JDK-4345903 : On x86 platforms, C1 Math.{sin, cos} implementations violate the 1.3 spec
  • Type: Bug
  • Component: hotspot
  • Sub-Component: compiler
  • Affected Version: 1.3.0
  • Priority: P4
  • Status: Resolved
  • Resolution: Fixed
  • OS:
    solaris_2.6,solaris_7,windows_95,windows_nt solaris_2.6,solaris_7,windows_95,windows_nt
  • CPU: x86,sparc
  • Submitted: 2000-06-15
  • Updated: 2015-11-13
  • Resolved: 2001-05-24
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1.4.0 beta2Fixed
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In 1.3, the specification for java.lang.Math.{sin, cos} was changed
from an operational definition (use FDLIBM algorithms) to a
declarative one (use any approximation with 1 ulp accuracy and good
monotonicity properties).  On x86 platforms, for values smaller in
magnitude than 2^63, effectively the C1 and C2 compilers use the raw
x86 instructions fsin and fcos to implement Math.{sin, cos}.  This
does not follow the spec since the 66 bit argument reduction used by
fsin/fcos introduces large deviations from the true values of sine and
cosine for some inputs.  Outside of +/-2^63, C1 and C2 use FDLIBM
algorithms which do proper argument reduction.  This introduces an
inconsistency in the periodicity of the approximation to sine/cosine.

The solution is to have the Math.{sin, cos} do their own argument
reduction to [-pi/4, pi/4] and then call fsin/fcos; this will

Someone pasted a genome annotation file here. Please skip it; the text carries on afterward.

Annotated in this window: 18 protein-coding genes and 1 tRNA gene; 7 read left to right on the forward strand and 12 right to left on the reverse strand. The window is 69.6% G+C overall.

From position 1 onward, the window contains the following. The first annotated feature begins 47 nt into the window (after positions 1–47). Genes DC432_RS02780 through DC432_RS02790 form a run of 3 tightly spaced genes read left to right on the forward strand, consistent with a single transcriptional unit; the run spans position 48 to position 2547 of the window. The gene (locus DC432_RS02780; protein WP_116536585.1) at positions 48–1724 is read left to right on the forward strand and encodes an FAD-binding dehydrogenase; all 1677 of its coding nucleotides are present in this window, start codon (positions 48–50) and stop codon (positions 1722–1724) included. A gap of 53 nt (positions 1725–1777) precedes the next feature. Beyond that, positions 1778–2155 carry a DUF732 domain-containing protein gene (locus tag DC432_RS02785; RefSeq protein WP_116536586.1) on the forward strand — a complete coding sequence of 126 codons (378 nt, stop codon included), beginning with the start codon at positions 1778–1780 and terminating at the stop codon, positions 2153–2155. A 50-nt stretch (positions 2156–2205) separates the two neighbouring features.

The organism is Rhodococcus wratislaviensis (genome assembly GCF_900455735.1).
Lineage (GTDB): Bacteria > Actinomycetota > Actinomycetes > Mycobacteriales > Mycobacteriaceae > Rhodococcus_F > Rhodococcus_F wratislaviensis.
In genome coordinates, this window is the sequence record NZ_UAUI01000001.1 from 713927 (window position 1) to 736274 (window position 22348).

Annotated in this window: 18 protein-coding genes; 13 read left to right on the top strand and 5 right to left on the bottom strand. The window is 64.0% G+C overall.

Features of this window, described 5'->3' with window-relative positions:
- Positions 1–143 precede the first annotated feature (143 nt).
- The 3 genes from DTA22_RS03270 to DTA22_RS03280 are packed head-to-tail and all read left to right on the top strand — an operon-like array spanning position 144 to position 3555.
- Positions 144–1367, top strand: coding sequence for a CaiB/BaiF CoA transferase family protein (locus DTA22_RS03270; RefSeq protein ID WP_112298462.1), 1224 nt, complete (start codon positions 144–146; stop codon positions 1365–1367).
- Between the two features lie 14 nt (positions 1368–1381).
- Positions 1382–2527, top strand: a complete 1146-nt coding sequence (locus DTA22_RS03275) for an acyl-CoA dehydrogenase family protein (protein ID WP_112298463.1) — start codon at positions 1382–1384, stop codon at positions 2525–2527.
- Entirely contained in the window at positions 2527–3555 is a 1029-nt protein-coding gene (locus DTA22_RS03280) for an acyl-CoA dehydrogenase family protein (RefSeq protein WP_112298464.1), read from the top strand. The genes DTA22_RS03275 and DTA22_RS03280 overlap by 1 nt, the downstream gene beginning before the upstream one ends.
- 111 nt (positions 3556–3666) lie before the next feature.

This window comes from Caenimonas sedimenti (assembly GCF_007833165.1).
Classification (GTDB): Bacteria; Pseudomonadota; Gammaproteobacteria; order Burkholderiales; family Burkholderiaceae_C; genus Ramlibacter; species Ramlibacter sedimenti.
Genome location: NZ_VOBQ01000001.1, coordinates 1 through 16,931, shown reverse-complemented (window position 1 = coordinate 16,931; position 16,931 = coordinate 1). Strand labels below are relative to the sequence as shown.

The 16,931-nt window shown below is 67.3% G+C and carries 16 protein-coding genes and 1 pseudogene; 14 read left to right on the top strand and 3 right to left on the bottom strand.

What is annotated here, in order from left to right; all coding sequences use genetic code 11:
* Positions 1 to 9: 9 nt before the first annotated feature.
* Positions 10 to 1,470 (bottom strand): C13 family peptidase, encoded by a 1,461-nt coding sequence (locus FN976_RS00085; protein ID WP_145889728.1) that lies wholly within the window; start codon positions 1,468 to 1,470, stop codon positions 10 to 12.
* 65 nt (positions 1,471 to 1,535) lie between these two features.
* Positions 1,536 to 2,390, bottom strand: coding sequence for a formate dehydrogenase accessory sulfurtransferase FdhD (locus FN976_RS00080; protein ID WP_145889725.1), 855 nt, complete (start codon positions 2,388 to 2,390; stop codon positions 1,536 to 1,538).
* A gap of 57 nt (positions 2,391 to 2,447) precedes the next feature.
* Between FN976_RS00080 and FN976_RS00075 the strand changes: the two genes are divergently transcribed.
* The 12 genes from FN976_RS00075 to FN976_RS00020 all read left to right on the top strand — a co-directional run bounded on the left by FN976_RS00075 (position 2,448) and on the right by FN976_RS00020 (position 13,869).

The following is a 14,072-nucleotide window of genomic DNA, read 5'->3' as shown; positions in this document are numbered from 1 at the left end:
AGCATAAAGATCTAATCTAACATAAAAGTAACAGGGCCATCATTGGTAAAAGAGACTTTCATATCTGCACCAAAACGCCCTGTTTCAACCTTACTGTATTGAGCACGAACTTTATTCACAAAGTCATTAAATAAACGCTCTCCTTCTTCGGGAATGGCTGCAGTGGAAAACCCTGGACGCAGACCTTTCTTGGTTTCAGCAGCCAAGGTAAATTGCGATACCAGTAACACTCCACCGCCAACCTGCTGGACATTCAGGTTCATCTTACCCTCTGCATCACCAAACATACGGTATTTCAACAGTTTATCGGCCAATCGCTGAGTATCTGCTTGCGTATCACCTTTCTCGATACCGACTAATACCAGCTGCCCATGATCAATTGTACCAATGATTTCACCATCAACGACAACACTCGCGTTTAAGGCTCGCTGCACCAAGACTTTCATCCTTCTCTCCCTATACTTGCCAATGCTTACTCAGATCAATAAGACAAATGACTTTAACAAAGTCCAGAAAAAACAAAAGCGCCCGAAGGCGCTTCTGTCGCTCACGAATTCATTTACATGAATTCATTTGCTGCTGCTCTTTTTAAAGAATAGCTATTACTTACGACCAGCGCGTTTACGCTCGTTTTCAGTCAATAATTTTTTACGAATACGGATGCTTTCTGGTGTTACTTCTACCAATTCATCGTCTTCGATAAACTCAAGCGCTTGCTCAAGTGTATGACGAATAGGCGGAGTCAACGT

guarantee the specified accuracy and monotonicity properties.  The
needed argument reduction functions are already available from FDLIBM,

CONVERTED DATA BugTraq+ Release Management Values COMMIT TO FIX: merlin-beta2 FIXED IN: merlin-beta2 INTEGRATED IN: merlin-beta2

EVALUATION Fixed for merlin beta refresh. Interpreter code has been changed to an inlined routine and revised to be more efficient based on suggestions from Joe.Darcy@eng and Cliff.Click@eng; C1 now uses this code as well. kenneth.russell@eng 2001-04-27

WORK AROUND Use the methods in the FDLIBM-based java.lang.StrictMath to implement java.lang.Math.

SUGGESTED FIX Instead of relying on fsin/fcos over the supported range and falling back to FDLIBM outside that range, have Java's {sin,cos} do their own argument reduction to [-pi/4, pi/4] and then call fsin/fcos (this is one practice recommended by Intel). The FDLIBM routine e_rem_pio2 does sufficiently accurate argument reduction; it returns an array of two 64-bit double values representing the reduced argument. One small wrinkle is that these two values must be added in double extended precision (80 bit format) before fsin/fcos is called; that ensures the error in the argument reduction doesn't adversely affect the final result. Otherwise, the logic of the new sin routine is the same as the FDLIBM s_sin.c routine except fsin/fcos are used instead of FDLIBM's __kernel_sin and __kernel_cos. FDLIBM is publicly available from Netlib, http://www.netlib.org/fdlibm, and was written by numerical analysts now working at Sun.

PUBLIC COMMENTS On x86 platforms, C1 and C2 use the fsin and fcos instructions to implement java.lang.Math.{sin, cos} without fully compensating for the accuracy and range limitations of those instructions -- leading to java.lang.Math.{sin, cos} implementations that don't meet the accuracy requirements of the 1.3 specification.